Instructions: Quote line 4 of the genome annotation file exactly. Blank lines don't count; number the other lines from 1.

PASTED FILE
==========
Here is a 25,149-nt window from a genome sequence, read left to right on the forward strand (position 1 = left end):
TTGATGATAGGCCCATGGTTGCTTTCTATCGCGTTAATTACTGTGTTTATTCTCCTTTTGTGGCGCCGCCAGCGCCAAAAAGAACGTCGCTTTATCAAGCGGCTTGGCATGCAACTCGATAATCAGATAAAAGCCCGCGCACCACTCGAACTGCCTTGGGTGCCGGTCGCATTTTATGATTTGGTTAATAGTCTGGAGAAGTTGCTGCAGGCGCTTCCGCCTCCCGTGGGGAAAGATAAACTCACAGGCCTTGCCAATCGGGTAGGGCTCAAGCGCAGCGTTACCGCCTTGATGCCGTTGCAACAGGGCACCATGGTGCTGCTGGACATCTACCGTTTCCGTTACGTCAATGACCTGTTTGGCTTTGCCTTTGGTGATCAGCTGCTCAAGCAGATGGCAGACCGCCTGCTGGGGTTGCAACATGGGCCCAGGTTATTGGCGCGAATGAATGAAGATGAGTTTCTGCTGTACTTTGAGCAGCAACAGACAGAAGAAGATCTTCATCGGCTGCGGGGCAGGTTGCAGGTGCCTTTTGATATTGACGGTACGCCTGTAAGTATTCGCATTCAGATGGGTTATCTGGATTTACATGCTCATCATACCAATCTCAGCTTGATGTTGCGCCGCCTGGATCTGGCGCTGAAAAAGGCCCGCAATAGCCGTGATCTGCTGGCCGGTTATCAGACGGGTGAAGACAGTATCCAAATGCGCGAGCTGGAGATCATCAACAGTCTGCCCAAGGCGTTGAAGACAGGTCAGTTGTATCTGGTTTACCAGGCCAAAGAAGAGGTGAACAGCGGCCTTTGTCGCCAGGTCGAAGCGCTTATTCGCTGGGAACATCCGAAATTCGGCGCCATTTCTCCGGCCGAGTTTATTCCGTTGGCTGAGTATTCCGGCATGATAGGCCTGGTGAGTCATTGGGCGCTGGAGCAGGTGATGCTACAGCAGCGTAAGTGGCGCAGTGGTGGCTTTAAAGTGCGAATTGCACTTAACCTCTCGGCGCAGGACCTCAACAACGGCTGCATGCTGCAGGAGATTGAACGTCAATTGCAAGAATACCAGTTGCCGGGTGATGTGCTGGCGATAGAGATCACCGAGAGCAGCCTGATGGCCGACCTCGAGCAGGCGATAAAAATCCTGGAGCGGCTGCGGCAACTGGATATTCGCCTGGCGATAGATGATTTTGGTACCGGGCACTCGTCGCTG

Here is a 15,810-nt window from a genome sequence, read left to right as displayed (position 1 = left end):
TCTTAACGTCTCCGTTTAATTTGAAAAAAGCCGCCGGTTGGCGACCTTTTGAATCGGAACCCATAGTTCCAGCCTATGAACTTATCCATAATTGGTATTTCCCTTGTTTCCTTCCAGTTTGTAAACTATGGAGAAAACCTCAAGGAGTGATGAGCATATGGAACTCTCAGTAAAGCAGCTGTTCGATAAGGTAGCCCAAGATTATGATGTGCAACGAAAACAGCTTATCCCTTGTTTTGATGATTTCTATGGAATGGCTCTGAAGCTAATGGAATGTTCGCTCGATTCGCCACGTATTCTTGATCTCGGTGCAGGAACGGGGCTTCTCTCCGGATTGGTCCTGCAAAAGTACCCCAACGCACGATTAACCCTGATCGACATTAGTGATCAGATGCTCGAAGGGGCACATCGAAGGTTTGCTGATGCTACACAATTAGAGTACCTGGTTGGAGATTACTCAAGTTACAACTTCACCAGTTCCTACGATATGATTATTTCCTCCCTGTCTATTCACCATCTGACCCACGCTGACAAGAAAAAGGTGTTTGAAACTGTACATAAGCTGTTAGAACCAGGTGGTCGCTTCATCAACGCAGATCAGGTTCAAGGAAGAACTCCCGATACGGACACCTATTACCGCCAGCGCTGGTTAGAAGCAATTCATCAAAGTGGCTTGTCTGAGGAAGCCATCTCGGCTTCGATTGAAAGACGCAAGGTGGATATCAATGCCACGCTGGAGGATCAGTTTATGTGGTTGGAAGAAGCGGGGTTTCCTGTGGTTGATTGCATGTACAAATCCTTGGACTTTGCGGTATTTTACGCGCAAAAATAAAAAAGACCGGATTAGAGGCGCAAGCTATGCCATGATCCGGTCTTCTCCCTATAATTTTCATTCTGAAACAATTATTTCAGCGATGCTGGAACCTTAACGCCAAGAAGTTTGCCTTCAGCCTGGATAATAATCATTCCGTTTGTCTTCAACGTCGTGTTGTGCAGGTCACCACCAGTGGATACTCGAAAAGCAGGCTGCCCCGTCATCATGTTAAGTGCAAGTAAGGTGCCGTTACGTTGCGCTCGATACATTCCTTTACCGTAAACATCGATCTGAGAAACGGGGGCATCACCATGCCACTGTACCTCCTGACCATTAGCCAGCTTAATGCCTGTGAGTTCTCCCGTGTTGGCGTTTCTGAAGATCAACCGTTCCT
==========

TCTTAACGTCTCCGTTTAATTTGAAAAAAGCCGCCGGTTGGCGACCTTTTGAATCGGAACCCATAGTTCCAGCCTATGAACTTATCCATAATTGGTATTTCCCTTGTTTCCTTCCAGTTTGTAAACTATGGAGAAAACCTCAAGGAGTGATGAGCATATGGAACTCTCAGTAAAGCAGCTGTTCGATAAGGTAGCCCAAGATTATGATGTGCAACGAAAACAGCTTATCCCTTGTTTTGATGATTTCTATGGAATGGCTCTGAAGCTAATGGAATGTTCGCTCGATTCGCCACGTATTCTTGATCTCGGTGCAGGAACGGGGCTTCTCTCCGGATTGGTCCTGCAAAAGTACCCCAACGCACGATTAACCCTGATCGACATTAGTGATCAGATGCTCGAAGGGGCACATCGAAGGTTTGCTGATGCTACACAATTAGAGTACCTGGTTGGAGATTACTCAAGTTACAACTTCACCAGTTCCTACGATATGATTATTTCCTCCCTGTCTATTCACCATCTGACCCACGCTGACAAGAAAAAGGTGTTTGAAACTGTACATAAGCTGTTAGAACCAGGTGGTCGCTTCATCAACGCAGATCAGGTTCAAGGAAGAACTCCCGATACGGACACCTATTACCGCCAGCGCTGGTTAGAAGCAATTCATCAAAGTGGCTTGTCTGAGGAAGCCATCTCGGCTTCGATTGAAAGACGCAAGGTGGATATCAATGCCACGCTGGAGGATCAGTTTATGTGGTTGGAAGAAGCGGGGTTTCCTGTGGTTGATTGCATGTACAAATCCTTGGACTTTGCGGTATTTTACGCGCAAAAATAAAAAAGACCGGATTAGAGGCGCAAGCTATGCCATGATCCGGTCTTCTCCCTATAATTTTCATTCTGAAACAATTATTTCAGCGATGCTGGAACCTTAACGCCAAGAAGTTTGCCTTCAGCCTGGATAATAATCATTCCGTTTGTCTTCAACGTCGTGTTGTGCAGGTCACCACCAGTGGATACTCGAAAAGCAGGCTGCCCCGTCATCATGTTAAGTGCAAGTAAGGTGCCGTTACGTTGCGCTCGATACATTCCTTTACCGTAAACATCGATCTGAGAAACGGGGGCATCACCATGCCACTGTACCTCCTGACCATTAGCCAGCTTAATGCCTGTGAGTTCTCCCGTGTTGGCGTTTCTGAAGATCAACCGTTCCT